You want to learn how to be a baking extraordinaire, but groceries take up room—and money. For the beginners who are slowly growing their pantry, here are ingredient substitutes you’ll need in your baking adventures.
Baking Powder or Baking Soda
For such similar names, baking powder and baking soda are very different in recipes even though both are used in place of yeast. Recipes like Blueberry-Buckwheat Pancake use baking powder because it reacts when placed in heat, so it can rest before being going near the stove. Baking soda is used in recipes like the Buttermilk Banana Bread Muffins because it reacts to any acidic ingredients included, so these recipes are baked immediately. The baking soda reduces the tangy taste of ingredients like buttermilk. The two are not exclusive, however. Baking soda and baking powder can come together, like in our Blueberry Buttermilk Muffins, to control the flavor but still allow the mixture to rise. Are you confused yet?
If you need to substitute one for the other, you can. Replace baking soda with three times the baking powder asked for, but reduce any salt used in the recipe. To replace baking powder with baking soda, use a quarter of the called for amount. After that, take half of the called for amount (or double the baking soda) and add in cream of tartar. Now you should be thoroughly confused.
We are judging you hard for not keeping a stock of buttermilk in your fridge. If you just used the last of it and need more, though, reach for the milk. For every cup you need, add a tablespoon of lemon juice to the milk and let sit. If you’re out of regular milk, too, use plain yogurt. You better not be out of all three. If you are, we’re being polite and referring you to the creams for help. (All right, use two-parts evaporated milk to one-part water to make milk. Next time, though, make sure you have plenty of the good stuff.)
Similarly, recipes that call for yogurt can be replaced with sour cream or buttermilk using the written measurements. For every cup of sour cream your cake calls for, use 1 cup plain yogurt or 3/4 cup buttermilk with 1/3 cup butter.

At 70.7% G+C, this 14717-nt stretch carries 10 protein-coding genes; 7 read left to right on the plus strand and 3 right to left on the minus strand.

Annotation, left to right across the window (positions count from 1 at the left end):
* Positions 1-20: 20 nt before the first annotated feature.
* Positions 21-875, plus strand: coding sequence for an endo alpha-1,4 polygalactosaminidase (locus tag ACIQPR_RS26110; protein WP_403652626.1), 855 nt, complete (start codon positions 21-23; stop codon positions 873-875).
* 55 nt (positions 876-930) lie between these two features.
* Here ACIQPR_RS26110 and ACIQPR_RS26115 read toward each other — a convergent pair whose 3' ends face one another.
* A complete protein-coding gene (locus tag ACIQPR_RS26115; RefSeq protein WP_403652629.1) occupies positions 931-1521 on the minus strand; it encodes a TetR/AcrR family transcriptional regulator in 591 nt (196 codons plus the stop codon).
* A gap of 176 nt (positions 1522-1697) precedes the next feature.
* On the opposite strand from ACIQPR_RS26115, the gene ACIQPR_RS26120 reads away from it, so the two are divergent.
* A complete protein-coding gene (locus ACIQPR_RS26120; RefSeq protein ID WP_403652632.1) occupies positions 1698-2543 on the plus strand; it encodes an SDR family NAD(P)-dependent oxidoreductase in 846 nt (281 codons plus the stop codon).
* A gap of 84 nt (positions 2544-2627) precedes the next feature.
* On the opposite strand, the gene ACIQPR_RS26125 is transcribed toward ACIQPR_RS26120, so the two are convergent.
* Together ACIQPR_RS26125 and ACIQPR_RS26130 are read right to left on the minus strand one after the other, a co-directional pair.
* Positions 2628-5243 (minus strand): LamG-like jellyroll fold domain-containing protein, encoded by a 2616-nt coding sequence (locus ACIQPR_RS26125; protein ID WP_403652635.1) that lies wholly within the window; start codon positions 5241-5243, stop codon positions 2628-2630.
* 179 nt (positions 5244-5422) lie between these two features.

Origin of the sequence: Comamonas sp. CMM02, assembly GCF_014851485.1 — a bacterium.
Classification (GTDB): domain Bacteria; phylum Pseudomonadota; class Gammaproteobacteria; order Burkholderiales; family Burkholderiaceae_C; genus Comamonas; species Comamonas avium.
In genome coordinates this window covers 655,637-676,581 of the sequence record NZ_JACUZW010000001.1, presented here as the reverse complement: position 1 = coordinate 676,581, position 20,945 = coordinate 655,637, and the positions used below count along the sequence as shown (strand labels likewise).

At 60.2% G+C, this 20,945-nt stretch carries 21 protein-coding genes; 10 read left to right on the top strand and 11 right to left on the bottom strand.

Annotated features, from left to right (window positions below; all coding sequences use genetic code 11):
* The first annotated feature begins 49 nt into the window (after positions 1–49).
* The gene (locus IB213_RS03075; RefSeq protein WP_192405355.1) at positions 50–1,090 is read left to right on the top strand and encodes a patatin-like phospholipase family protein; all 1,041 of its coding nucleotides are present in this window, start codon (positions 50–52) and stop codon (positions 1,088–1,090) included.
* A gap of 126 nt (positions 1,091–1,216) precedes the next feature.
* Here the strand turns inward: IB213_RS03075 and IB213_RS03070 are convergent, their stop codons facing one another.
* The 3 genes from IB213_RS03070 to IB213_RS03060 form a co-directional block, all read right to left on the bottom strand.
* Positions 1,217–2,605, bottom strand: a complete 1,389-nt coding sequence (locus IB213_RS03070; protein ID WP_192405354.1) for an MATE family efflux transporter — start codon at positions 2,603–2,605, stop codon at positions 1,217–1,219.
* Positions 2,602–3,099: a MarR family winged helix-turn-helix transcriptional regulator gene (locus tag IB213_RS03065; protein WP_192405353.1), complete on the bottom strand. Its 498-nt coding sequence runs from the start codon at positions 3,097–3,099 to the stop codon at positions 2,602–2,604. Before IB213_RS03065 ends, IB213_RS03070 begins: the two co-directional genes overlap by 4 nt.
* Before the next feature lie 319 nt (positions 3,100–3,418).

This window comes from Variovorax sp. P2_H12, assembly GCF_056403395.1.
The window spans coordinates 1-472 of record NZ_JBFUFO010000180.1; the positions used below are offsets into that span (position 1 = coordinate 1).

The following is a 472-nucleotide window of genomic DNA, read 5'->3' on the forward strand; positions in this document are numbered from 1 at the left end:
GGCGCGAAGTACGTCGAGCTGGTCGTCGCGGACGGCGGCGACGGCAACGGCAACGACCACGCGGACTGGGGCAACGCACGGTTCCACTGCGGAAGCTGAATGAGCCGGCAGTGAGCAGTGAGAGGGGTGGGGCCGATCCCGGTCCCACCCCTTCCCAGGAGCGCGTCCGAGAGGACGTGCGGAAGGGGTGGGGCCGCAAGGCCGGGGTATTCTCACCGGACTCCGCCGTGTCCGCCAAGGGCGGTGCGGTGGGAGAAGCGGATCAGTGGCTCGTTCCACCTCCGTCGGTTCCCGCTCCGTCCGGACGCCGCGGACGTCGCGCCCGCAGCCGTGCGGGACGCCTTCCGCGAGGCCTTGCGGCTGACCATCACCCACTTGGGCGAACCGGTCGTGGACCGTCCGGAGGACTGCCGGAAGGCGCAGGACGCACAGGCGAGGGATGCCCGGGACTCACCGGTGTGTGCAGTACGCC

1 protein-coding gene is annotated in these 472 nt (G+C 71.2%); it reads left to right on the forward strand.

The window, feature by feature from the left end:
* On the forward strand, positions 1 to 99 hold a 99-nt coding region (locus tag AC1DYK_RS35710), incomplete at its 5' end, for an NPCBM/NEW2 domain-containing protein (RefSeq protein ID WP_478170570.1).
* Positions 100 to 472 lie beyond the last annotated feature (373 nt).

You probably already swap out cooking oils with butter. The real headscratcher for the unaccustomed is when a listed ingredient is lard. Honestly, who doesn’t have lard in their cabinet— fridge? However you store it, if you somehow find yourself lacking, fully replace lard with butter.
For your cheese substitutions, ricotta and drained cottage cheese can be used interchangeably, perfect for that Ricotta Pesto Crostini. A good Parmesan cheese substitute is Asiago cheese or grated Romano cheese, or vice versa. Cheeses like Colby cheddar and Monterey Jack cheese can replace cheddar cheese.
If you don’t bake, you probably aren’t aware of how many milk consistencies there are. A baking staple, evaporated milk can be fully replaced by light cream. (Yes, there are different types of cream.) One cup of light cream can also be switched for 3/4 cup milk with 3 tablespoons butter. A cup of half and half can be 7/8 cup milk with 1 tablespoon butter. Heavy cream can be replaced with evaporated milk fully or 3/4 cup milk with 1/3 cup butter for every cup.
For every egg you need, you can use half a mashed banana with 1/2 teaspoon baking powder. Ah, baking powder, you’re back to confuse us. If that baking powder and baking soda conversion is still a problem in your recipe, skip the banana and swap that egg for 3 tablespoons of mayonnaise. Before you try making scrambled mayonnaise, just remember this substitution isn’t for that or an egg wash!
Now that you have the big substitutes, head over to The Dairy Alliance’s recipe pages and get to your holiday baking.